What the Minnesota Timberwolves sale means for Las Vegas’ NBA hopes

The Timberwolves are finally being sold. After being put up for sale last summer by owner Glen Taylor, the Wolves will eventually belong to Marc Lore and Alex Rodriguez.

This could have a big impact on Las Vegas’ chances at landing an NBA team. 

First off is the potential of relocation. Alex Rodriguez started his MLB career in Seattle, the city most likely to land the next NBA team. With a new ownership group, staying in Minnesota might not be a priority. And bringing back the Super Sonics could be more profitable.

But Glen Taylor has said part of the sale will include an agreement not to relocate the team. So the Wolves will not become the Sonics. 

That could end up as a good or bad sign for Vegas. 

In a sense, Las Vegas might simply be riding the coattails of Seattle into the NBA. If the Sonics are brought back through expansion, the NBA would presumably want to add two teams to keep the league balanced. That would open the door for a second city, like Las Vegas. 

If the Timberwolves did in fact relocate to Seattle, then the NBA could have been less inclined to expand with the hole in the pacific northwest filled. 

Or the NBA could have decided to expand anyway, and with Seattle landing the Timberwolves, there would be two spots open for expansion, increasing Vegas’ odds.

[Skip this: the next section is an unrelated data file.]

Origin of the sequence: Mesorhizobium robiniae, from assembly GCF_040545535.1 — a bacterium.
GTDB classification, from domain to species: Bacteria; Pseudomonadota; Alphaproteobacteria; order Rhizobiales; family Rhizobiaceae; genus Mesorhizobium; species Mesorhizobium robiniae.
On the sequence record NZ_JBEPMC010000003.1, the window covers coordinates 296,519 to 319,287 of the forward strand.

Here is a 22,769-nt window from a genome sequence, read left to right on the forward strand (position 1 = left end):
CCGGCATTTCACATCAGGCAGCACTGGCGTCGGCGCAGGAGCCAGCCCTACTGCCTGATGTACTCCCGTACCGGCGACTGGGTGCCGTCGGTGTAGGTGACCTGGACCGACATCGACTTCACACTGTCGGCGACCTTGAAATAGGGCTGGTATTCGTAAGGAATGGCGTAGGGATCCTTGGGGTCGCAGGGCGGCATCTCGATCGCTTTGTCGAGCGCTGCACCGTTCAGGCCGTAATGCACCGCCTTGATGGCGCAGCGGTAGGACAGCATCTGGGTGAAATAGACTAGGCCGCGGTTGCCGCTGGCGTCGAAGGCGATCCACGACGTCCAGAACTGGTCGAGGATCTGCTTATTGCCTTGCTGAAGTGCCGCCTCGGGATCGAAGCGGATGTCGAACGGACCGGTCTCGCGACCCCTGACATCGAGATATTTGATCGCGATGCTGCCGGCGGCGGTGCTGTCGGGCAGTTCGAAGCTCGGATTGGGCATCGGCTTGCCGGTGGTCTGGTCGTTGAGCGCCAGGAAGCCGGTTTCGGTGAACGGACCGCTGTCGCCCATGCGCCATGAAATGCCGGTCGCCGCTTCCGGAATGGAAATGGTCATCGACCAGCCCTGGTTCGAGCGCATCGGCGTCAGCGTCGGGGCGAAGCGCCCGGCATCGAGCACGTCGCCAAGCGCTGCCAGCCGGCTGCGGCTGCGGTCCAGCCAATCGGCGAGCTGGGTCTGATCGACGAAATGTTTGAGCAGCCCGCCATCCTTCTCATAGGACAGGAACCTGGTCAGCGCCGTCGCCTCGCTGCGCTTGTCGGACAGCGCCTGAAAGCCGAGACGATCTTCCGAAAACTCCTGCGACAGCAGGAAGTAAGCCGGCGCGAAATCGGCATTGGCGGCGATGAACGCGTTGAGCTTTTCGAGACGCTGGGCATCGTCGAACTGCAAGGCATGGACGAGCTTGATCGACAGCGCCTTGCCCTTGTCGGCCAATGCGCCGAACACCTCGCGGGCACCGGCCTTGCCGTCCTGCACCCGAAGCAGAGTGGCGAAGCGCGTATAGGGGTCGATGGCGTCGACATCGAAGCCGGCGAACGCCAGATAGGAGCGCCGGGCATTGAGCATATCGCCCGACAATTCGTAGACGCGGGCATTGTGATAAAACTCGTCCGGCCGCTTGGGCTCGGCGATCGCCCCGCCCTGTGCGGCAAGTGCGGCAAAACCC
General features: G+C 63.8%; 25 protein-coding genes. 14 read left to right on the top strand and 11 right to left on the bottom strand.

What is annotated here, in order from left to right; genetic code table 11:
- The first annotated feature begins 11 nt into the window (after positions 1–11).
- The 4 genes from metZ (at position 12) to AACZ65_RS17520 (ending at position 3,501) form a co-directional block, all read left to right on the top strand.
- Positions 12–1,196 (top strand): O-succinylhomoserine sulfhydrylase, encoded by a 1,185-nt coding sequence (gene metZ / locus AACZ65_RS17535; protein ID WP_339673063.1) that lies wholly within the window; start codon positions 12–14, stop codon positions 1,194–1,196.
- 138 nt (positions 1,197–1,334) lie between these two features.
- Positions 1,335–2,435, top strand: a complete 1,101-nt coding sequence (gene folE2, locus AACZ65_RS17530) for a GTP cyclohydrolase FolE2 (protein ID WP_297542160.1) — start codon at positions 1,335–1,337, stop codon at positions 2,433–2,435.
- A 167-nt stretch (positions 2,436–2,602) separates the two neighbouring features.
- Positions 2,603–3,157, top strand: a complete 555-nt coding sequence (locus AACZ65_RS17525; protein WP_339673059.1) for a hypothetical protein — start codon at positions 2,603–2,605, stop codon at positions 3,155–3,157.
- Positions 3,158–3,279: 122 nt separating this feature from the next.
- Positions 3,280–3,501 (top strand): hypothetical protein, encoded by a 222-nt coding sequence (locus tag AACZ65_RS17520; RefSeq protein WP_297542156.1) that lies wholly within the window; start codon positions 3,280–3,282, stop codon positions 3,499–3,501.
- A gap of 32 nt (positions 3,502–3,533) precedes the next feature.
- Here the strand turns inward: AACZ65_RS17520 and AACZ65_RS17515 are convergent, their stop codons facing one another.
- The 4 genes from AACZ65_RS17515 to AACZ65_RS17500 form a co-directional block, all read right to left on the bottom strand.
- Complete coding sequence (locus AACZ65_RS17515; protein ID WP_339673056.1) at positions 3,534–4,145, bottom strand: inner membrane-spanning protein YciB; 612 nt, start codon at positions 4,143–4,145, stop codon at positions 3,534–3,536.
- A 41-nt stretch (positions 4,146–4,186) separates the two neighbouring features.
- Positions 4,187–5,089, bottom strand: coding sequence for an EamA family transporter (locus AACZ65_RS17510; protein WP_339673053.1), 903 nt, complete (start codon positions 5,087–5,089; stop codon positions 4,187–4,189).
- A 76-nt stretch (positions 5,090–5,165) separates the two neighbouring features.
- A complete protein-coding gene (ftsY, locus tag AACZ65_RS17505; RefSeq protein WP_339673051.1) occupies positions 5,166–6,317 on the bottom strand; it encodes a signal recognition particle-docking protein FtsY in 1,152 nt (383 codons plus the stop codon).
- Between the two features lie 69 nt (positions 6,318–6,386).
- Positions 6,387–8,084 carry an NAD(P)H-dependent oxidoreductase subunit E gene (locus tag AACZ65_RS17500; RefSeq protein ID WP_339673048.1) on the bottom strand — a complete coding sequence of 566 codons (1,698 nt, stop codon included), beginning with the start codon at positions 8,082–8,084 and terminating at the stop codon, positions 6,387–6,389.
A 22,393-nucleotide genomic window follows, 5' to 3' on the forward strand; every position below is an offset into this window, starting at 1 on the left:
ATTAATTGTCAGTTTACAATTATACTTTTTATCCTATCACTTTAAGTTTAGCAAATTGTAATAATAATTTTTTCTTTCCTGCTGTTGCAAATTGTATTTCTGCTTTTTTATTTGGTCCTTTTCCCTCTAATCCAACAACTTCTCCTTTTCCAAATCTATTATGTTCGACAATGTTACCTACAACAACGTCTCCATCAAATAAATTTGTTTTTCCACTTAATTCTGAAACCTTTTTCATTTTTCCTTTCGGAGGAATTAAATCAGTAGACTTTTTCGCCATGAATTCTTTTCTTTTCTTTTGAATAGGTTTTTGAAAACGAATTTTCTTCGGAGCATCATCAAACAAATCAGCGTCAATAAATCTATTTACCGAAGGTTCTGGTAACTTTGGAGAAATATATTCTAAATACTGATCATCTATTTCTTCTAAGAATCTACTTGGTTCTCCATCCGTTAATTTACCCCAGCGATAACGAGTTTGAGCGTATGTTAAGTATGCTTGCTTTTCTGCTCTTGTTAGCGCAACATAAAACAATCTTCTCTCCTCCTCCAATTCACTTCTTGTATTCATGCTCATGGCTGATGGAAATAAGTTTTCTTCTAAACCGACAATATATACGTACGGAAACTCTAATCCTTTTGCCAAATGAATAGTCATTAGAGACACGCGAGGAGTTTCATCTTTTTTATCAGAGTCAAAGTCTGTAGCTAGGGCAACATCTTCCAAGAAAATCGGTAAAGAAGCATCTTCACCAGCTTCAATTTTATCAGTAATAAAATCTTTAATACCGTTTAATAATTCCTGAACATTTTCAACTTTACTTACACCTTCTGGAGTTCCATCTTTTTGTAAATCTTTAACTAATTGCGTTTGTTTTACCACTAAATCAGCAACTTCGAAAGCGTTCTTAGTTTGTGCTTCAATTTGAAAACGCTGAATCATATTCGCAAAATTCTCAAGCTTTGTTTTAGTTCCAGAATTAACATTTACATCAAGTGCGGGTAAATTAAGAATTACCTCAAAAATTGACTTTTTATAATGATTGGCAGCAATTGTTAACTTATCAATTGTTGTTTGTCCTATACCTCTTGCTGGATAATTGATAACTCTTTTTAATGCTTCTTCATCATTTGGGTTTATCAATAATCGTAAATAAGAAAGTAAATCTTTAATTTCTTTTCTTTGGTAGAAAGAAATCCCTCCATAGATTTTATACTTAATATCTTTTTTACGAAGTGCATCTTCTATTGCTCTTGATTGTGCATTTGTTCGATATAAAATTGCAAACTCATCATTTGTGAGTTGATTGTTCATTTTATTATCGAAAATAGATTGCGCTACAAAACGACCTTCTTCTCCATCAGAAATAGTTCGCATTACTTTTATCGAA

But without the Timberwolves moving, expansion is still possible. 

One strange detail of the Timberwolves sale is that Glen Taylor will remain in control for the next two seasons. 

Taylor told the Star Tribune that Lorne and Rodriguez told him, “We got to learn about basketball. We’d like you to stay around and help us run it for a while”.

If that sounds strange, it is. Bill Foley needed to “learn hockey” when he bought the Golden Knights. But he just hired people that did know hockey. 

Also, the Timberwolves have made the playoffs nine times in Taylor’s 28 seasons in charge and just once since 2004. Not sure how much there is to learn. 

It is possible the NBA could expand within the next two years and keeping Taylor around would ensure the Timberwolves stay. Plus Taylor could cash in on that sweet expansion fee money before he heads out.  

And that bring us to the final point on this sale. The reported price of $1.5 billion

NBA commissioner Adam Silver described the price of $2.5 billion for an expansion fee as very low. 

Will the NBA really be able to land $3 billion for an expansion team? Right after the Timberwolves sold for half that price?

Even if you consider Vegas and Seattle more marketable that price increase seems too steep. But maybe multiple ownership groups will be willing to pay to up to land a brand new team. 

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